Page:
Friday, November 11, 2011

Some throwbacks should be left back!

Grease is making a comback?!?

Okay, so we all remember those days of sitting between someone's legs having our hair braided and our scalp "greased." It seems as though some of the hair naturalists who originally avoided "grease" like the plague are now returning to the roots of our grandparents. Some hair naturalistas are even arguing that "grease" of old is comparable to modern day hair butters.  What? Really?

Well, being a teacher I thought I would dispel that argument. So here is my case AGAINST grease and FOR Butter and how the two are different.

The traditional goal for using butters or "grease" has been to moisturize the scalp. The scalp is skin and there is essentially only one way to effectively hydrate it; that is from the inside out. Drink plenty of water. The skin can absorb some moisture but that happens only at the surface level (the epidermis). As you can see from the diagram the root of your hair is far below the dermis where moisturizers do not penetrate.  In order for any moisture to be absorbed into the skin it has to penetrate the pores and enter the dermis. These molecules must be very small to penetrate the . pores. Skin by design is created to protect our bodies from toxins and keep moisture and heat in. Most often what happens is a smal amount of the what are skin comes in contact with may pass through  and enter the body but most often lotions and creams merely rest on the skin forming a barrier. This can create the allusion of moisture but often it's temporary and when one takes a bath the barrier can be broken down or washed away.  With that said there is no scientific way to determine if what you put on your skin will be asborbed (beneficially or harmfully) into ones body; despite what the beauty industry may claim.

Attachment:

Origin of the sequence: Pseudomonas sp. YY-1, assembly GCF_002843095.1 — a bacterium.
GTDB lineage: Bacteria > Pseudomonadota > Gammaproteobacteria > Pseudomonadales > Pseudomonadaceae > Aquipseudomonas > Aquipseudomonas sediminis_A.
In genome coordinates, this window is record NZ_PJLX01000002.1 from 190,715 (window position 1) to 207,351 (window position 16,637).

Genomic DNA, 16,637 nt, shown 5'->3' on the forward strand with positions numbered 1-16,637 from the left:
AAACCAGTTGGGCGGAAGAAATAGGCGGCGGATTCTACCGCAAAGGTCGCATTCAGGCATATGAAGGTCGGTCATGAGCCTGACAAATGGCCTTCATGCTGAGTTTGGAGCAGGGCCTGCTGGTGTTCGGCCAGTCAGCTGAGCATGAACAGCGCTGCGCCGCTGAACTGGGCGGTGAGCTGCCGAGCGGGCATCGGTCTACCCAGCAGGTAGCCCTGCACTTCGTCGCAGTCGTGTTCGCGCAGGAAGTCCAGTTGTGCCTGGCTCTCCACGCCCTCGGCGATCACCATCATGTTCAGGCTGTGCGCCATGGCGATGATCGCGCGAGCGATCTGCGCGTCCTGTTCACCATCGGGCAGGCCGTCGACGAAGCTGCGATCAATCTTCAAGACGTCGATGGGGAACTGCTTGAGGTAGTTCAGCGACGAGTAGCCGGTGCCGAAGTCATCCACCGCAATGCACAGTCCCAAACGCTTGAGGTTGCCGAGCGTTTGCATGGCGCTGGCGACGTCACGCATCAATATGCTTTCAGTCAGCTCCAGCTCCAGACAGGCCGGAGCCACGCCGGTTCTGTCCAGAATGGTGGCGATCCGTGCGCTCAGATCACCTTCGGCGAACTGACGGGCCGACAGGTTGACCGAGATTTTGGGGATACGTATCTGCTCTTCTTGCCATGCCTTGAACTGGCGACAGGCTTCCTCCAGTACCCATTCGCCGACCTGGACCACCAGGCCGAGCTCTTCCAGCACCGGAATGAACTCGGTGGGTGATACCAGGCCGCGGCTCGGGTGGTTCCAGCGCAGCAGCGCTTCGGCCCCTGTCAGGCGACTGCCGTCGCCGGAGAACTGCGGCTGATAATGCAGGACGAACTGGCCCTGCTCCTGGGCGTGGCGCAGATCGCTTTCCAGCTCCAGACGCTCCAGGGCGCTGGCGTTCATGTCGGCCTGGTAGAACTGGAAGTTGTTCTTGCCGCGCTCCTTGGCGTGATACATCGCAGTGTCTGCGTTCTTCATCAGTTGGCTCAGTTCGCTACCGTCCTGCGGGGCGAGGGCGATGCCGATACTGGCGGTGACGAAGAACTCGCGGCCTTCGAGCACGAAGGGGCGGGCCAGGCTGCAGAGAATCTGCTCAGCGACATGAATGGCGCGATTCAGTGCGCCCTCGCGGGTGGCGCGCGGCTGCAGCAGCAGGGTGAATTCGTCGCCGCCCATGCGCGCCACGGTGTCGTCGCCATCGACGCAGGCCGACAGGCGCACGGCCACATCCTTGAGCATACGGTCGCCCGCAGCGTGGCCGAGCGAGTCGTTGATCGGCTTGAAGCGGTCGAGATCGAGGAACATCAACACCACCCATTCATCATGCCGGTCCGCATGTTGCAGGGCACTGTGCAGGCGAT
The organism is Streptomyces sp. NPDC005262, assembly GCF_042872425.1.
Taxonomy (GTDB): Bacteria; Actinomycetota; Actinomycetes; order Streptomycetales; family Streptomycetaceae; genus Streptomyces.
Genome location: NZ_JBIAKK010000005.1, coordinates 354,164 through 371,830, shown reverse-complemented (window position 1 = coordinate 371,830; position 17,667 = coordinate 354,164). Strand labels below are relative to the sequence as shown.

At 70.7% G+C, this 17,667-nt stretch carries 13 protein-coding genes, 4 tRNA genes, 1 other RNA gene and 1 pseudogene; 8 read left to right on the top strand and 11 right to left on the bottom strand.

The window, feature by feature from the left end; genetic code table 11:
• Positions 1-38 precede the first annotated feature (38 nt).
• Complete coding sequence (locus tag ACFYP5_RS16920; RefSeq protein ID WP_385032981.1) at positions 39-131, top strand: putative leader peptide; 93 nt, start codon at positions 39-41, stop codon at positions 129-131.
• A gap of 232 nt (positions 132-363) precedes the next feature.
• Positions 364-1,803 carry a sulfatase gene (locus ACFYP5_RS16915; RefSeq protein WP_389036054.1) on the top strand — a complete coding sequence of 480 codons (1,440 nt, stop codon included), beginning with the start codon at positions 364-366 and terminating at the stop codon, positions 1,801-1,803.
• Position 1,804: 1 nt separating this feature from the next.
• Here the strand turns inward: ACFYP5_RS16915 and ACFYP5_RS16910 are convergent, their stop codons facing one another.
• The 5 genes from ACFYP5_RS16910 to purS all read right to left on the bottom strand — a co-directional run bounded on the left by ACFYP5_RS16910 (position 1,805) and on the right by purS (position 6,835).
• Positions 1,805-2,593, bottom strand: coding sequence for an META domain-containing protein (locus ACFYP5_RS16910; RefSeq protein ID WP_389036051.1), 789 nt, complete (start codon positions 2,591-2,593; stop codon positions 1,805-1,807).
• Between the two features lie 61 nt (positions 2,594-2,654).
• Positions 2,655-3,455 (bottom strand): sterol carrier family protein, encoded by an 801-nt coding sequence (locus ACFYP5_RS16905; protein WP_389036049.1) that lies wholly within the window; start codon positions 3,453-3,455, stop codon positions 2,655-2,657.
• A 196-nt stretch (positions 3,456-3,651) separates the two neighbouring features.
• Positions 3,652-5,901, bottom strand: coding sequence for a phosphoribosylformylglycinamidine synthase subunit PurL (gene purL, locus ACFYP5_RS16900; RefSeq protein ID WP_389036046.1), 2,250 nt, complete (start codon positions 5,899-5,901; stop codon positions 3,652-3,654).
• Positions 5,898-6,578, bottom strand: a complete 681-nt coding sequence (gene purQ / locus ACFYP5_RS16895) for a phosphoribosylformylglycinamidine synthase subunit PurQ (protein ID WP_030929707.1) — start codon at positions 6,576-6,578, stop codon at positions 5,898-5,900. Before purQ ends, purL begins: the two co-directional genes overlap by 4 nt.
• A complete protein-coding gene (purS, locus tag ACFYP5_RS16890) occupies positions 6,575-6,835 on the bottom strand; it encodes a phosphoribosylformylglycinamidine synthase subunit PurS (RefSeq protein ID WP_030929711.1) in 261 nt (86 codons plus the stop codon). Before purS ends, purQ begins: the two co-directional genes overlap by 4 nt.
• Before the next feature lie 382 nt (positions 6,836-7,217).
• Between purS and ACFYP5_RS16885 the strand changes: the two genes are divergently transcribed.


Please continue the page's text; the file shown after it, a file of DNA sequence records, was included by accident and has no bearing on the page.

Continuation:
Most ingredients found in typical grease have a toxic affiliation as the base. The main ingredient in Blue Magic and other "grease" is patrolatum which is the source of both kerosene and gasoline. In at lease one country (EU) this has been banned because of its link to breast cancer. Petrolatum is a nonregulated chemical and therefore there is no information available on how much of it (if and when it is absorbed) is toxic to the body. It is stated as being harmul when ingested. According to Patrolatum has no reaction to water which suggests to me that it cannot be absorbed in the skin to create moisture.

Butters are different in the fact that they are usually derived from natural sources that are proven to cooperate with water and have beneficial properties for skin, hair and health. The most common bases of butters are shea, cocoa, mango (bases are the first ingedient on the product's list). In hair butters beeswax may also be included. All of these ingredients are derived from nature and have proven beneficial components that can be absorbed safely by most users (everyone has differentiated allergies).

In the case of going back to grease...I suggest we make that throwback a thing of the past.

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